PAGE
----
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White House Unveils New 'Science-Based' Drug Policy

Matt Pressberg |
April 24, 2013 | 8:17 p.m. PDT

Executive Producer

Drug czar Gil Kerlikowske announced a new treatment-based policy Wednesday. (Tulane Public Relations/Flickr)
Drug czar Gil Kerlikowske announced a new treatment-based policy Wednesday. (Tulane Public Relations/Flickr)
The White House unveiled its new drug policy agenda Wednesday, emphasizing a “science-based” approach focused on early intervention and treatment instead of incarceration, but notably avoiding any separate mention of marijuana.

As the Baltimore Sun reports, Gil Kerlikowske, the director of the White House Office of National Drug Policy, presented the plan at a press conference at the Johns Hopkins School of Medicine in Baltimore, a symbolic gesture underlining the health care, as opposed to law enforcement aspect of drug policy.

The new plan, as outlined on the White House website, focuses on four main themes: early prevention of drug use, increased access to treatment for those struggling with addiction, changes in policing, including the expanded use of drug courts, where non-violent offenders are routed to treatment centers instead of jails, and doing more to support recovering drug addicts.

The plan calls these tactics part of a “smart on crime” rather than “tough on crime” approach, and claims that “science demonstrates that addiction is a disease of the brain.” Based on this, it rejects old theories that drug abuse was merely a product of poor moral character and a lack of willpower. This is a clear repudiation of the “Just Say No” anti-drug campaign of the 1980s, which assumed problematic drug use was a decision and not an affliction.

In an accompanying Huffington Post editorial, White House Office of National Drug Policy Director Gil Kerlikowske echoed this line of thinking:

“This 21st century drug policy outlines a series of evidence-based reforms that treat our nation's drug problem as a public health issue, not just a criminal justice issue. This policy underscores what we all know to be true: we cannot arrest or incarcerate our way out of the drug problem.”

While the new plan represents a change of direction from previous approaches, its catch-all framework of addicts versus criminals doesn’t address America’s most widely used drug.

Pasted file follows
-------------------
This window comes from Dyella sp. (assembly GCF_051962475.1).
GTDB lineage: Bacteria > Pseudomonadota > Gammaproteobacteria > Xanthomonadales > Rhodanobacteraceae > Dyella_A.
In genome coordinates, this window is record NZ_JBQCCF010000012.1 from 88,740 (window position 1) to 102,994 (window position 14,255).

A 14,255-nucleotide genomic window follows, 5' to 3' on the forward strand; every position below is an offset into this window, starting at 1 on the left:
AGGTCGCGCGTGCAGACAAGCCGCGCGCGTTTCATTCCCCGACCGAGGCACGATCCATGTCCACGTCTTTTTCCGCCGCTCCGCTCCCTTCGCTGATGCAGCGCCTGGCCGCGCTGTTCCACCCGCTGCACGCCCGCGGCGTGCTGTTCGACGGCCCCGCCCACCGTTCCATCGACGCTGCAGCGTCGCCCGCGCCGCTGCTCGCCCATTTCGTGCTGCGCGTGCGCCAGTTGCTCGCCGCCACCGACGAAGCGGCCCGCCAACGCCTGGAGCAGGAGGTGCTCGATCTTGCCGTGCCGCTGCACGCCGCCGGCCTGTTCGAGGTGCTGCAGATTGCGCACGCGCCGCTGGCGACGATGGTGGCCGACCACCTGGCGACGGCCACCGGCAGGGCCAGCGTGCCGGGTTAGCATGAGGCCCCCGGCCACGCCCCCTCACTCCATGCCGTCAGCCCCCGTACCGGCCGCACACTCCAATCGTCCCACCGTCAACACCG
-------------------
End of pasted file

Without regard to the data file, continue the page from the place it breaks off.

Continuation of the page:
Marijuana is grouped alongside narcotics like cocaine and heroin in drug policy, but it is treated in civilian life—especially in certain parts of the country—as a milder substance similar to alcohol or tobacco. A Pew poll released earlier this month showed 52 percent of Americans supporting the legalization of marijuana.

Despite changing public sentiment, marijuana is still listed as a Schedule I narcotic according to the Controlled Substances Act, denoting that it has “no currently accepted medical use.” This classification has persisted even as 18 states and the District of Columbia have legalized its use explicitly for medical purposes.

Ever since Washington and Colorado voted last November to become the first two states to legalize marijuana for recreational use, observers had wondered how the federal government would react.

President Obama indicated last December that he would not be going after recreational smokers in states where voters had decided to permit it. However, marijuana remains illegal under federal law, which supersedes state-level legislation.

Wednesday’s announcement was a significant re-orientation away from certain failed drug warrior policies, but it did nothing to address the millions of non-drug addicted Americans who smoke marijuana and continue to remain in legal limbo.

Read more of Neon Tommy’s coverage of marijuana legalization here.

Reach Executive Producer Matt Pressberg



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